Etymology
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ballast (n.)

"heavy material used to steady a ship," 1520s, from Middle English bar "bare" (see bare (adj.); in this case "mere") + last "a load, burden," from Proto-Germanic *hlasta-, from PIE root *klā- "to spread out flat" (see lade). Or borrowed from identical terms in North Sea Germanic and Scandinavian (compare Old Danish barlast, 14c.). "Mere" because not carried for commercial purposes. Dutch balg-last "ballast," literally "belly-load," is a folk-etymology corruption.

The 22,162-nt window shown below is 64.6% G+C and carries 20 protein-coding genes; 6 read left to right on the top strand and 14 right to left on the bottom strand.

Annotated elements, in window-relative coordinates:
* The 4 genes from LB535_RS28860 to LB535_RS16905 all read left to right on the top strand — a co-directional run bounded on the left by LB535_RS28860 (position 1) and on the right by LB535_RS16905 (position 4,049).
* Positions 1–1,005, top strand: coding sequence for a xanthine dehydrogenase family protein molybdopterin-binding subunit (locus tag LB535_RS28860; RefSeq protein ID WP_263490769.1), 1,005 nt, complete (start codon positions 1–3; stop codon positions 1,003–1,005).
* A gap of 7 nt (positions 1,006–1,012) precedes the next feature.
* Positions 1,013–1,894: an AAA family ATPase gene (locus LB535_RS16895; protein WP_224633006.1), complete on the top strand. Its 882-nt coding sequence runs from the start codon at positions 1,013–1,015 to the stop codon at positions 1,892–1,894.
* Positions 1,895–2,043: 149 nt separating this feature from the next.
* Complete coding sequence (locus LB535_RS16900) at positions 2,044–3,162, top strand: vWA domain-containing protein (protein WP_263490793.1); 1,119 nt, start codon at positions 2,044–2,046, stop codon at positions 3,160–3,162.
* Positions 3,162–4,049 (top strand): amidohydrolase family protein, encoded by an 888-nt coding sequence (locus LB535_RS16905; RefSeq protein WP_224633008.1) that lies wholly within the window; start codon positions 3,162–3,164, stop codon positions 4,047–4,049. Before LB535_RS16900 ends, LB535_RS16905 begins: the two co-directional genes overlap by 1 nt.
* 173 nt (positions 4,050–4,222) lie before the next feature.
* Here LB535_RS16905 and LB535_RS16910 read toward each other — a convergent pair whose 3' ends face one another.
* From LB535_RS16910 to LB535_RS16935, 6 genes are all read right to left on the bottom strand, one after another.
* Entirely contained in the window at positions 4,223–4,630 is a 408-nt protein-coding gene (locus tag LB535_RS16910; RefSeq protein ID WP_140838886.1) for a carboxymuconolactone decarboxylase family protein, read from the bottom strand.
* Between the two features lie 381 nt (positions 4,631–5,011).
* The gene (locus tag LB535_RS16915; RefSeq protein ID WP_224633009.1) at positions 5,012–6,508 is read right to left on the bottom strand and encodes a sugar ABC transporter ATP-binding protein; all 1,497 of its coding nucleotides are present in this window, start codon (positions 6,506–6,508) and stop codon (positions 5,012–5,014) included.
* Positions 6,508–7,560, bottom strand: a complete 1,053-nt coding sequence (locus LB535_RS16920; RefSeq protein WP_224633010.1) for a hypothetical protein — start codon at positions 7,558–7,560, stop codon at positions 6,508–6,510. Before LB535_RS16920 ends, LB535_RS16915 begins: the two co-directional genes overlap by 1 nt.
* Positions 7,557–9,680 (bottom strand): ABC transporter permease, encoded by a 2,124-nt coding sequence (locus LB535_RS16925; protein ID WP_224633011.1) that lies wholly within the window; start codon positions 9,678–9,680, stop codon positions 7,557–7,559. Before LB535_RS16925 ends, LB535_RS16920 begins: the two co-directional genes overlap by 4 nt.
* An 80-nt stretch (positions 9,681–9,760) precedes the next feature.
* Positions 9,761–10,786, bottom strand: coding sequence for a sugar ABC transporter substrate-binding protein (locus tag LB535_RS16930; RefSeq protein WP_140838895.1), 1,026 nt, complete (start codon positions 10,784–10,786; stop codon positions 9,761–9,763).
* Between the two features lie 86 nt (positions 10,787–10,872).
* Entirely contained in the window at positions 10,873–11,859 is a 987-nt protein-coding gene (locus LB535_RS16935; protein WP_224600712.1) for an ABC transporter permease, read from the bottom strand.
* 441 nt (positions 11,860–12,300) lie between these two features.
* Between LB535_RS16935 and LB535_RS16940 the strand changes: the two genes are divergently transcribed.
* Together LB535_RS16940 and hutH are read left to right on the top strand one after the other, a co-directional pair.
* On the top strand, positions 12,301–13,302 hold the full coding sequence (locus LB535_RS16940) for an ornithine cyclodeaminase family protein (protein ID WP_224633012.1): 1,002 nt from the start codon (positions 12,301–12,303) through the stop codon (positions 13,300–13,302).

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Definitions of ballast
1
ballast (n.)
any heavy material used to stabilize a ship or airship;
ballast (n.)
coarse gravel laid to form a bed for streets and railroads;
ballast (n.)
an attribute that tends to give stability in character and morals; something that steadies the mind or feelings;
ballast (n.)
a resistor inserted into a circuit to compensate for changes (as those arising from temperature fluctuations);
Synonyms: ballast resistor / barretter
ballast (n.)
an electrical device for starting and regulating fluorescent and discharge lamps;
Synonyms: light ballast
2
ballast (v.)
make steady with a ballast;
From wordnet.princeton.edu